These days everybody wants to be the next serial entrepreneur. The goals are misplaced – they being easy money, quick (even if short-lived) recognition, quick gains, pseudo popularity, two minutes of fame as against novel products, innovations that promise to bring value to the society and credible standing.

For this and more, I detest the growing breed of spineless, unskilled, unzealous cretins and zero-conscience easy-gainers who do not bat an eyelid before snaking their way into positions and posts that others spend a lifetime to attain through hard work, perseverance and purely on merit.

On stolen thoughts, plagiarized ideas and filched business plans we go ahead and audaciously label ourselves as Thought Leaders, Visionaries and Entrepreneurs. It is quite dismal to note that we end up slotting ourselves into such newly coined words as ‘Voluntourism’ and ‘Humanitarian Douchebaggery’ to define our lack of ethics.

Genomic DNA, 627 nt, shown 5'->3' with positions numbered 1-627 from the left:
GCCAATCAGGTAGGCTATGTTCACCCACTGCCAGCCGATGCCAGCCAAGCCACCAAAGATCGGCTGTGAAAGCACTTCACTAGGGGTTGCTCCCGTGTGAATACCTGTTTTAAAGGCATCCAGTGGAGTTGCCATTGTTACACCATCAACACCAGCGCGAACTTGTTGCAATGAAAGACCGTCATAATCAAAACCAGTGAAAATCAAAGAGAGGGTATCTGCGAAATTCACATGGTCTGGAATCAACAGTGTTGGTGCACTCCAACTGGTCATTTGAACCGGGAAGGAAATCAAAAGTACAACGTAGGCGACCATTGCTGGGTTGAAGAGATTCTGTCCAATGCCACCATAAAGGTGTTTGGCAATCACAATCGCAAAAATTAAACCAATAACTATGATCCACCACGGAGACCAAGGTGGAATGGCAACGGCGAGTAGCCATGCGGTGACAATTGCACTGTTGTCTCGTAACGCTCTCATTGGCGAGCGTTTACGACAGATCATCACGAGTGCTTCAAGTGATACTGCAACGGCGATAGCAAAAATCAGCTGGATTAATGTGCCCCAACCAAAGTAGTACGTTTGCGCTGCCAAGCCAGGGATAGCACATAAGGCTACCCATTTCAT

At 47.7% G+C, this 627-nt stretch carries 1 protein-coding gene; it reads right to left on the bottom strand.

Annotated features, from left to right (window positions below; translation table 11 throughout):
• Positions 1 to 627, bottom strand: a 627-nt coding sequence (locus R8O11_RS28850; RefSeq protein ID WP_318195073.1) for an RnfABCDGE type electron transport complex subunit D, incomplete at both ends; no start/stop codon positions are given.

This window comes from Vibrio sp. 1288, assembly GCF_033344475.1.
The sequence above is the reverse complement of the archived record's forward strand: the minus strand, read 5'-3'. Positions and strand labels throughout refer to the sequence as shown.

It is a reflection of our society in which Kim Kardashian is one of the most followed Twitter personalities. A society that does not recognise real talent, does not reward excellence is a dying, sick society.

Let it be a 2016 resolution for us that we will pursue excellence, give hard work and merit its due and earn our stripes first before embellishing our calling cards, curriculum vitae and virtual profiles.

Before you embark on the path you have envisioned for yourself in 2016 and beyond, let this be the resolve you start your journey with. Have a wonderfully productive and meaningful year ahead!


Picture Courtesy - Google Images